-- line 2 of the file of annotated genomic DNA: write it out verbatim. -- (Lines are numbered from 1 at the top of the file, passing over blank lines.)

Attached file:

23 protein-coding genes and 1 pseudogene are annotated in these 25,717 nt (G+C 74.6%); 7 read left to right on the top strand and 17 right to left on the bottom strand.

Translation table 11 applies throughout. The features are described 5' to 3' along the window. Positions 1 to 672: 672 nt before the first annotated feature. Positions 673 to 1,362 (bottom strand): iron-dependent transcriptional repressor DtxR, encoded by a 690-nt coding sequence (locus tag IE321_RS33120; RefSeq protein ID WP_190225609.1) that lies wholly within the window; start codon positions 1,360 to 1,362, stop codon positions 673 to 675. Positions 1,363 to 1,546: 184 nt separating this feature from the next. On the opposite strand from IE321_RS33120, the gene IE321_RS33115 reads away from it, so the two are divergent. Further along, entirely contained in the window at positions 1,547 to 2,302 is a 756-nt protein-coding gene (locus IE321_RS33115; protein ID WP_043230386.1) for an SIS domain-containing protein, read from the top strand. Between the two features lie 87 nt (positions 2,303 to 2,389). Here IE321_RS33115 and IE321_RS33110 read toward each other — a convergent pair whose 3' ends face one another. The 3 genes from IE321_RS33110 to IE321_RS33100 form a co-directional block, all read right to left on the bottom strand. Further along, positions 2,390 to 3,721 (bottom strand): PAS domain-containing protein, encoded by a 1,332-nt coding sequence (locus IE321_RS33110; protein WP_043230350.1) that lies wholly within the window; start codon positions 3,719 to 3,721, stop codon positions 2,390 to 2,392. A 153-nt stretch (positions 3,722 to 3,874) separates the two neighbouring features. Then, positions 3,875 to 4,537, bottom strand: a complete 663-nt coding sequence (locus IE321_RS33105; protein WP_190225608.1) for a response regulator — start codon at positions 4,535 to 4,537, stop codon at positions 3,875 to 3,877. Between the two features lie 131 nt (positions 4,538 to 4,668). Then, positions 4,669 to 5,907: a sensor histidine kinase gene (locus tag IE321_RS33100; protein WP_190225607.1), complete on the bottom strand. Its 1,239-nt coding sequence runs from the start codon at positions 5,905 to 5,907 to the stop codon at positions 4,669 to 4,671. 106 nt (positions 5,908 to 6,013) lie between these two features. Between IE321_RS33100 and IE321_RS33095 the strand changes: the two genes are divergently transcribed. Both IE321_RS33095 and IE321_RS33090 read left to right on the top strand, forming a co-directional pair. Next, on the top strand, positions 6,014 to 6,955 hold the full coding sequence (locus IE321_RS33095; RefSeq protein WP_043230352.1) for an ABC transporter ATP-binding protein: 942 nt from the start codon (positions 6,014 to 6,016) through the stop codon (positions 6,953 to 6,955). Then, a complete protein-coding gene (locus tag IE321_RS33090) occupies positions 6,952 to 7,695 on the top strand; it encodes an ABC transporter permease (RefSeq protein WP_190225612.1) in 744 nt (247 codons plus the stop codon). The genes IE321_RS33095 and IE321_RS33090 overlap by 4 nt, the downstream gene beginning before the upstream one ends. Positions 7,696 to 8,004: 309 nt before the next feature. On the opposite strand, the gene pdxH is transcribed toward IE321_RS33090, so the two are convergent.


Translation table 11 applies throughout. The features are described 5' to 3' along the window. Positions 1 to 672: 672 nt before the first annotated feature. Positions 673 to 1,362 (bottom strand): iron-dependent transcriptional repressor DtxR, encoded by a 690-nt coding sequence (locus tag IE321_RS33120; RefSeq protein ID WP_190225609.1) that lies wholly within the window; start codon positions 1,360 to 1,362, stop codon positions 673 to 675. Positions 1,363 to 1,546: 184 nt separating this feature from the next. On the opposite strand from IE321_RS33120, the gene IE321_RS33115 reads away from it, so the two are divergent. Further along, entirely contained in the window at positions 1,547 to 2,302 is a 756-nt protein-coding gene (locus IE321_RS33115; protein ID WP_043230386.1) for an SIS domain-containing protein, read from the top strand. Between the two features lie 87 nt (positions 2,303 to 2,389). Here IE321_RS33115 and IE321_RS33110 read toward each other — a convergent pair whose 3' ends face one another. The 3 genes from IE321_RS33110 to IE321_RS33100 form a co-directional block, all read right to left on the bottom strand. Further along, positions 2,390 to 3,721 (bottom strand): PAS domain-containing protein, encoded by a 1,332-nt coding sequence (locus IE321_RS33110; protein WP_043230350.1) that lies wholly within the window; start codon positions 3,719 to 3,721, stop codon positions 2,390 to 2,392. A 153-nt stretch (positions 3,722 to 3,874) separates the two neighbouring features. Then, positions 3,875 to 4,537, bottom strand: a complete 663-nt coding sequence (locus IE321_RS33105; protein WP_190225608.1) for a response regulator — start codon at positions 4,535 to 4,537, stop codon at positions 3,875 to 3,877. Between the two features lie 131 nt (positions 4,538 to 4,668). Then, positions 4,669 to 5,907: a sensor histidine kinase gene (locus tag IE321_RS33100; protein WP_190225607.1), complete on the bottom strand. Its 1,239-nt coding sequence runs from the start codon at positions 5,905 to 5,907 to the stop codon at positions 4,669 to 4,671. 106 nt (positions 5,908 to 6,013) lie between these two features. Between IE321_RS33100 and IE321_RS33095 the strand changes: the two genes are divergently transcribed. Both IE321_RS33095 and IE321_RS33090 read left to right on the top strand, forming a co-directional pair. Next, on the top strand, positions 6,014 to 6,955 hold the full coding sequence (locus IE321_RS33095; RefSeq protein WP_043230352.1) for an ABC transporter ATP-binding protein: 942 nt from the start codon (positions 6,014 to 6,016) through the stop codon (positions 6,953 to 6,955). Then, a complete protein-coding gene (locus tag IE321_RS33090) occupies positions 6,952 to 7,695 on the top strand; it encodes an ABC transporter permease (RefSeq protein WP_190225612.1) in 744 nt (247 codons plus the stop codon). The genes IE321_RS33095 and IE321_RS33090 overlap by 4 nt, the downstream gene beginning before the upstream one ends. Positions 7,696 to 8,004: 309 nt before the next feature. On the opposite strand, the gene pdxH is transcribed toward IE321_RS33090, so the two are convergent.